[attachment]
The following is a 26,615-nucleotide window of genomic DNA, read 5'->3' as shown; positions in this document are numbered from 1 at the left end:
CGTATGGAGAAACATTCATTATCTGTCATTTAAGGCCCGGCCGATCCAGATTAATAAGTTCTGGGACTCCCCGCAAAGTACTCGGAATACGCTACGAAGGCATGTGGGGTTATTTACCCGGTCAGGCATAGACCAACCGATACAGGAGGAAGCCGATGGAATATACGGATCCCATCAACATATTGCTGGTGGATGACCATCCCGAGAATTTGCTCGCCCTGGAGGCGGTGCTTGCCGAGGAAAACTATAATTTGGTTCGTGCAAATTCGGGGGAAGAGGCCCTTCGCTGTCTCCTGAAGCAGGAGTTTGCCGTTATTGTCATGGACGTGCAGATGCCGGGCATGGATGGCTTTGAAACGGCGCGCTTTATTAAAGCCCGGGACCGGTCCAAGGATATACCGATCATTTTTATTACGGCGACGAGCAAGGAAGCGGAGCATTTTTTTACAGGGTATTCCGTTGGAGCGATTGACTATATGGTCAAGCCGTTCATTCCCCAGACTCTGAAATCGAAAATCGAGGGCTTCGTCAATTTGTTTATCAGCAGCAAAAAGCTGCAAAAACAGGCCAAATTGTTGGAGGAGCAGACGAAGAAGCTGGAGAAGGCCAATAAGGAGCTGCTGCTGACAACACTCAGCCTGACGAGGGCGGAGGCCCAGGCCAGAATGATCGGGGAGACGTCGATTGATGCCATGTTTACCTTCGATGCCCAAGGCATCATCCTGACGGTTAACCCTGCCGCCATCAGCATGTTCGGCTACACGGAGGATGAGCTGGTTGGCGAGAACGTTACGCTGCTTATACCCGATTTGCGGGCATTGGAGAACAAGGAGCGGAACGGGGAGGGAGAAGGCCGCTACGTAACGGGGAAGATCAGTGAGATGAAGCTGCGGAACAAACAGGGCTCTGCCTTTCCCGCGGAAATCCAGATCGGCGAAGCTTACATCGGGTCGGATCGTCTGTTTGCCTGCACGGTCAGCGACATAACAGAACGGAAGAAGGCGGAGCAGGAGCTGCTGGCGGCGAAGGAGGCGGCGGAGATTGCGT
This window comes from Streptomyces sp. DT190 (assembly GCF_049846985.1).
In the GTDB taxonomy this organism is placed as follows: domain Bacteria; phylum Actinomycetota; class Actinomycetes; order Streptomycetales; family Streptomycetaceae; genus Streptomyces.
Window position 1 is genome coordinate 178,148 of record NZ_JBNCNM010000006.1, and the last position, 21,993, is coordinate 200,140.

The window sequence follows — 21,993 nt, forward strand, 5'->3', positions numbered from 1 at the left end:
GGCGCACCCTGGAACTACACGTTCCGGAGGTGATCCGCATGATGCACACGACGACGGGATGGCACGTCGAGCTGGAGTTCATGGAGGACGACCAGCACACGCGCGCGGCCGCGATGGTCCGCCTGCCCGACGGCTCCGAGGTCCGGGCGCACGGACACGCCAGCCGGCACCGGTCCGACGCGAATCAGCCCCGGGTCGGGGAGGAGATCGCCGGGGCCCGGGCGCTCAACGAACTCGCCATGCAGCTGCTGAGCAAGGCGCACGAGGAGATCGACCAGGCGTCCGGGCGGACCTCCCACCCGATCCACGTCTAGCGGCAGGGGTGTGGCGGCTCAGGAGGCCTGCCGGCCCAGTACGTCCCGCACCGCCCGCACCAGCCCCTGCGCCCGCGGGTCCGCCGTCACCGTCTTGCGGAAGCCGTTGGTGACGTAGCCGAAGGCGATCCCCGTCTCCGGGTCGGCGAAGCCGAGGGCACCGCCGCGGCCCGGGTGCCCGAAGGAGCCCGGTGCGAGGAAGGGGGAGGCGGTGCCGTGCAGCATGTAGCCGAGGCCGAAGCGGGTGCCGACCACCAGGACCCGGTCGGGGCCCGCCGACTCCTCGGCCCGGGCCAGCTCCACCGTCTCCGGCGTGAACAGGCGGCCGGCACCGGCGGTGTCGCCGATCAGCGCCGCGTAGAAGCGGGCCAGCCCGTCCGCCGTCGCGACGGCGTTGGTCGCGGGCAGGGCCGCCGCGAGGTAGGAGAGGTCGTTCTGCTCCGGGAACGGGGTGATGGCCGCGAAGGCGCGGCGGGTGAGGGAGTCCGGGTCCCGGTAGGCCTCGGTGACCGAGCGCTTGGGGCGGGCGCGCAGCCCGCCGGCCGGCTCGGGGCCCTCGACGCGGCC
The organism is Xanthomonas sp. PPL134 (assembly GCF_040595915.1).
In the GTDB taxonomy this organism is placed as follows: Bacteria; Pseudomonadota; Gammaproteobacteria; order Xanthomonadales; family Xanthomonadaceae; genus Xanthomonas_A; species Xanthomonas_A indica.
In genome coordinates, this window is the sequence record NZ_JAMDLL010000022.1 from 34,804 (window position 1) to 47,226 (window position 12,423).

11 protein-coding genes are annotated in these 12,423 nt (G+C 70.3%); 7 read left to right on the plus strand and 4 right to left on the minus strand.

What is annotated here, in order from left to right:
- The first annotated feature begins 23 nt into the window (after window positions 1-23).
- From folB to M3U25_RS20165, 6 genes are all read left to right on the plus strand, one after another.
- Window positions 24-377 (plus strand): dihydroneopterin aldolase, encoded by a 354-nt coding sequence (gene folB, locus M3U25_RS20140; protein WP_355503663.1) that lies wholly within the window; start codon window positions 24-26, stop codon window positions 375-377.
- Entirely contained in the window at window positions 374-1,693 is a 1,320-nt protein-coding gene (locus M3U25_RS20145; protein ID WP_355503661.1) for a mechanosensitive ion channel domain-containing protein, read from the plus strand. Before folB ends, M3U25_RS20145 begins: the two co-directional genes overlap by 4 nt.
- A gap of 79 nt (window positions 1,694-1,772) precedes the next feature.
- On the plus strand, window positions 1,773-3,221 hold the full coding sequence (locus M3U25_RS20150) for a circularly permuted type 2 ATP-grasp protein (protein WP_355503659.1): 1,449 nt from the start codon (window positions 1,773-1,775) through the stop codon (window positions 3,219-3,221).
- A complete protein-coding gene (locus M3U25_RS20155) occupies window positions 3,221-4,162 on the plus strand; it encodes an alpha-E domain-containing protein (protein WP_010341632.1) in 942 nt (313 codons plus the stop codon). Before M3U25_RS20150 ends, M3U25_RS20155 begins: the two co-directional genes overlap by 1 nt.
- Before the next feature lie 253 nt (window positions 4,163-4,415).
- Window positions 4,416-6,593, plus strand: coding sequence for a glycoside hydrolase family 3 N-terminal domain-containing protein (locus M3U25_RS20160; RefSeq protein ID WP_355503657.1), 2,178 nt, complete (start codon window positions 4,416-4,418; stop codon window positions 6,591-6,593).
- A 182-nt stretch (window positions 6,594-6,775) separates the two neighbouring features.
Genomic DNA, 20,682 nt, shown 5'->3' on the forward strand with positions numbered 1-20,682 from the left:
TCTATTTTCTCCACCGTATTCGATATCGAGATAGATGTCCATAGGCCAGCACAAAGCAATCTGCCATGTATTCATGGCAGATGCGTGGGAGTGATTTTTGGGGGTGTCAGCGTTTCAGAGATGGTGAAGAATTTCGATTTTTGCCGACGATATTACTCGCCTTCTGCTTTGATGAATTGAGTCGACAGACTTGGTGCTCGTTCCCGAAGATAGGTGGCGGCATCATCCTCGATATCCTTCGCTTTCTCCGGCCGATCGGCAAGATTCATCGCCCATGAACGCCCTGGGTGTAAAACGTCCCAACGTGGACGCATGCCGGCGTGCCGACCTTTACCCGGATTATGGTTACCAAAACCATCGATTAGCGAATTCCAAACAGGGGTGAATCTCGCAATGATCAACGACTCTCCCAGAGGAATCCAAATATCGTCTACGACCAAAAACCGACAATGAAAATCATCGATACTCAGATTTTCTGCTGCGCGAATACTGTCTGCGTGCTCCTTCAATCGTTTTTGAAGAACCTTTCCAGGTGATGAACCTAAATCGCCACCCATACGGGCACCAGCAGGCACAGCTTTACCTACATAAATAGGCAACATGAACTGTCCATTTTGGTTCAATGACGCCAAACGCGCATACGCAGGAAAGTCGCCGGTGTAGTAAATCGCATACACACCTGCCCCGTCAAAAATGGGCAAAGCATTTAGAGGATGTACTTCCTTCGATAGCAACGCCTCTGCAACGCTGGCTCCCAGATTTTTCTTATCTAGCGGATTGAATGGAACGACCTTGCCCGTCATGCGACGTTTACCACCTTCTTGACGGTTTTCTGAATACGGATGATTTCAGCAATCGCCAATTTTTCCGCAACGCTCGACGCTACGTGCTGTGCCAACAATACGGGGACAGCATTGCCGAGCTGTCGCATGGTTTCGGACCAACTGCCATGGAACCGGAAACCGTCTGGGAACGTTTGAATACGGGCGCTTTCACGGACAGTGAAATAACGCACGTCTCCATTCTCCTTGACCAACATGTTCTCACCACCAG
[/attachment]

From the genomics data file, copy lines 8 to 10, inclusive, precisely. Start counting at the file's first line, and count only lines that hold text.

The organism is Xanthomonas sp. PPL134 (assembly GCF_040595915.1).
In the GTDB taxonomy this organism is placed as follows: Bacteria; Pseudomonadota; Gammaproteobacteria; order Xanthomonadales; family Xanthomonadaceae; genus Xanthomonas_A; species Xanthomonas_A indica.
In genome coordinates, this window is the sequence record NZ_JAMDLL010000022.1 from 34,804 (window position 1) to 47,226 (window position 12,423).